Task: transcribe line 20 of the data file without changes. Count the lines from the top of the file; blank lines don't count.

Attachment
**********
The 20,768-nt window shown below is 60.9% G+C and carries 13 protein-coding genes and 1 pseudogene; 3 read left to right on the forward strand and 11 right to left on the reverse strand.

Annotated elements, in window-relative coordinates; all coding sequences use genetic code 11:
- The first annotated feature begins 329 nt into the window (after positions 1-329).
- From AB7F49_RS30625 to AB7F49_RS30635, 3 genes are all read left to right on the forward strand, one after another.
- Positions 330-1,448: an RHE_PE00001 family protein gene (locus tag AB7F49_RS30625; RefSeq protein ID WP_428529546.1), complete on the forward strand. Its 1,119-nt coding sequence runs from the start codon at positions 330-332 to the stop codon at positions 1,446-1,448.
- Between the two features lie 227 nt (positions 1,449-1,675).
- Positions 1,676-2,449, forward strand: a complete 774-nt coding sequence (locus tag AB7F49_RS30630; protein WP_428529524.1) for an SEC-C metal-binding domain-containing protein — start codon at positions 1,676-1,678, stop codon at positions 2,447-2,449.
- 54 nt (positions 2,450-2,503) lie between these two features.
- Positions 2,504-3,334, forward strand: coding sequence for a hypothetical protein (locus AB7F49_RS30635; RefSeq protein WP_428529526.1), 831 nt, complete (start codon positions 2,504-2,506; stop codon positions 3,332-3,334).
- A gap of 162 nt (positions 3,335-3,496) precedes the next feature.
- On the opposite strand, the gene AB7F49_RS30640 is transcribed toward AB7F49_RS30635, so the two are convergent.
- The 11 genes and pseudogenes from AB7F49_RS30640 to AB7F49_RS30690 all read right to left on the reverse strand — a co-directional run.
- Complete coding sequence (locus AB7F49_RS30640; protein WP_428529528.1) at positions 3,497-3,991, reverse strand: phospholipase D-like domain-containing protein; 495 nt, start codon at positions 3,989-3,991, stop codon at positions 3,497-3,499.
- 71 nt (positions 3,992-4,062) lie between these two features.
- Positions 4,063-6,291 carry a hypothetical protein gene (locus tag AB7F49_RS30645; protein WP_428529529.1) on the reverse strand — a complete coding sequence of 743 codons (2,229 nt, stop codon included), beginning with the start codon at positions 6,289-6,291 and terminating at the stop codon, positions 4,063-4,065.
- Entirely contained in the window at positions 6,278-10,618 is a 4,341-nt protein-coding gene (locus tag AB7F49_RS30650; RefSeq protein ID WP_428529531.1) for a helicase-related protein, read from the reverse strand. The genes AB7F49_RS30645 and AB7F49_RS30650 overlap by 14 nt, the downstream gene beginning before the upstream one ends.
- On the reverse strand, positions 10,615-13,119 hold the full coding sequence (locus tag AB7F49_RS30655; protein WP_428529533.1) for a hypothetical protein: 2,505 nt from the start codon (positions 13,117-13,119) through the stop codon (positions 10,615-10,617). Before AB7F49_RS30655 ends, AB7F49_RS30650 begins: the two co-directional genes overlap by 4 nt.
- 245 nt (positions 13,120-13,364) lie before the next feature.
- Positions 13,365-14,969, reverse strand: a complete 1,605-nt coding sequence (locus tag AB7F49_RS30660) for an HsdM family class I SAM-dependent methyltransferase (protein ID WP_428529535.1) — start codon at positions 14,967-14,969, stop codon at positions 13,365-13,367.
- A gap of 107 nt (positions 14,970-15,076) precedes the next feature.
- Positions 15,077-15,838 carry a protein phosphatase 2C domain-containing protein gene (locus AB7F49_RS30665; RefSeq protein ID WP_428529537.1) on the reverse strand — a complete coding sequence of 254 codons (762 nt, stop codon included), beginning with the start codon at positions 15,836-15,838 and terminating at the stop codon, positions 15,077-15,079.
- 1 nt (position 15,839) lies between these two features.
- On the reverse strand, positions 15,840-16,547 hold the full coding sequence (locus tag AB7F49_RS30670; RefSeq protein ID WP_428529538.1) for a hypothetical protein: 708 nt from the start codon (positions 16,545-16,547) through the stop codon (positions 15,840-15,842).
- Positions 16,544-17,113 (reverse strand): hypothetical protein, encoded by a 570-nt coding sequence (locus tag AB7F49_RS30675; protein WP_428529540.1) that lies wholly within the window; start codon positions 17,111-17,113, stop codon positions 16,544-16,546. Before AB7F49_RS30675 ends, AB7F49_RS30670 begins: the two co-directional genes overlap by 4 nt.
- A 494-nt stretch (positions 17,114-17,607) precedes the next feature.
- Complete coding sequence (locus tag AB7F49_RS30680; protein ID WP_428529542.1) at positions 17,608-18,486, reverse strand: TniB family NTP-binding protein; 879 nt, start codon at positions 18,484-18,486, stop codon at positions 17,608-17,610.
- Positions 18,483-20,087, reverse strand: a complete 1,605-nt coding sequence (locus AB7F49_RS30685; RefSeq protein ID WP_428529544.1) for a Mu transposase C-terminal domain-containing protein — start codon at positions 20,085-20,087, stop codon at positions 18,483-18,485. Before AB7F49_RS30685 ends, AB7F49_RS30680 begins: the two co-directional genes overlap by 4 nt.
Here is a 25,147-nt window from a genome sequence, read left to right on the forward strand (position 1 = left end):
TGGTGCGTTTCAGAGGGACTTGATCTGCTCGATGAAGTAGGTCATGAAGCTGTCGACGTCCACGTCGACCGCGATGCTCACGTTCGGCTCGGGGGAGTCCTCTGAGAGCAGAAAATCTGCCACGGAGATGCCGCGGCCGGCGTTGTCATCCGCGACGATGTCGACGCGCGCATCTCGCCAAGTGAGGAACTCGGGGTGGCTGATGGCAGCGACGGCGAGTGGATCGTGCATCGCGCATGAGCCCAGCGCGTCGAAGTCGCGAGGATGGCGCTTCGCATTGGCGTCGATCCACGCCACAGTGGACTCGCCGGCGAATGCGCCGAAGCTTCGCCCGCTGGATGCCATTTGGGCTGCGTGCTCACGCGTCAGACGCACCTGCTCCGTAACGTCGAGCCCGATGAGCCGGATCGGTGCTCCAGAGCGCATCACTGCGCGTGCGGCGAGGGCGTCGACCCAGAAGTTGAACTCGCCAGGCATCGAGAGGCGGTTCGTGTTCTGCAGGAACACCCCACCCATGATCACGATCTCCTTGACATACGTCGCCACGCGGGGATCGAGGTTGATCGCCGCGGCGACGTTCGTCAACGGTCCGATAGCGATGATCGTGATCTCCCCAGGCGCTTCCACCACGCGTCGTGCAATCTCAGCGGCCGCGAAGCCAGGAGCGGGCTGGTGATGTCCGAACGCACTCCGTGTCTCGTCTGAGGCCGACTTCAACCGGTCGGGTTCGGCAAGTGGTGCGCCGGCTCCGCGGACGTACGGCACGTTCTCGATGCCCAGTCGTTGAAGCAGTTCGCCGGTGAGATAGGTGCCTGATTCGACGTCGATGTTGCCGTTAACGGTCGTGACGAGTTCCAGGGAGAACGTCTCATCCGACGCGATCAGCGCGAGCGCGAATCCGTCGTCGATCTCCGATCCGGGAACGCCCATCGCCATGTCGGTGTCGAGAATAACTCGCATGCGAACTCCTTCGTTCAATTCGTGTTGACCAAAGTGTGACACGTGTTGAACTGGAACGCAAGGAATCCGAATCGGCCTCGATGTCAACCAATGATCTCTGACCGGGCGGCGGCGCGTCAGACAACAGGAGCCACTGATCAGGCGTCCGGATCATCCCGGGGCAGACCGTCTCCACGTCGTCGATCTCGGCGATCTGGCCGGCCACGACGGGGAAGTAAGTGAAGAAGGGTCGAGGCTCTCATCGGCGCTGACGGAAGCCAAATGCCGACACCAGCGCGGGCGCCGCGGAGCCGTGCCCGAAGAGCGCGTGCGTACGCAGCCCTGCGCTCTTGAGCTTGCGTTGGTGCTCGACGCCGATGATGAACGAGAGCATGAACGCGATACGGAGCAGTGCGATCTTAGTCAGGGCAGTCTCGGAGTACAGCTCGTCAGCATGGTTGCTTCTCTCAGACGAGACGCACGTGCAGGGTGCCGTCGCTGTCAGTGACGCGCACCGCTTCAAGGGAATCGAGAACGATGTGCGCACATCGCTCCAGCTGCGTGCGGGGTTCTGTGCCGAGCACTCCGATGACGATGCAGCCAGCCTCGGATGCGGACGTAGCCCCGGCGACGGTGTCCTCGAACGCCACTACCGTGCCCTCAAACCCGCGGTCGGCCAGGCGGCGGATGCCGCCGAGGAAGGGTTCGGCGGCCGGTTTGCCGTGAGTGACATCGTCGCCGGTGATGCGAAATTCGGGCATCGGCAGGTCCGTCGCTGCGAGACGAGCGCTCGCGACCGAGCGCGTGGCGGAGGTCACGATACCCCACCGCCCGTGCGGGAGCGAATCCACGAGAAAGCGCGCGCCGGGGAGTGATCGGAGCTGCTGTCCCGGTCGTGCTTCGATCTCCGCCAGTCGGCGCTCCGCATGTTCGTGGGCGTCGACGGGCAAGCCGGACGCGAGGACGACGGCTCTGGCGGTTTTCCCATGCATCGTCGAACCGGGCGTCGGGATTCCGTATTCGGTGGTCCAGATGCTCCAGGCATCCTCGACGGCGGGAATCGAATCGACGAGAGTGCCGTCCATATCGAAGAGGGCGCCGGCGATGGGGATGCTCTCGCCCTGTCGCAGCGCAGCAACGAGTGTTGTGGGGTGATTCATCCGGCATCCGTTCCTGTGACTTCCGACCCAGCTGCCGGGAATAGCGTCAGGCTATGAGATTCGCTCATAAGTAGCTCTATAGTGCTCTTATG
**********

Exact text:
- A gap of 107 nt (positions 14,970-15,076) precedes the next feature.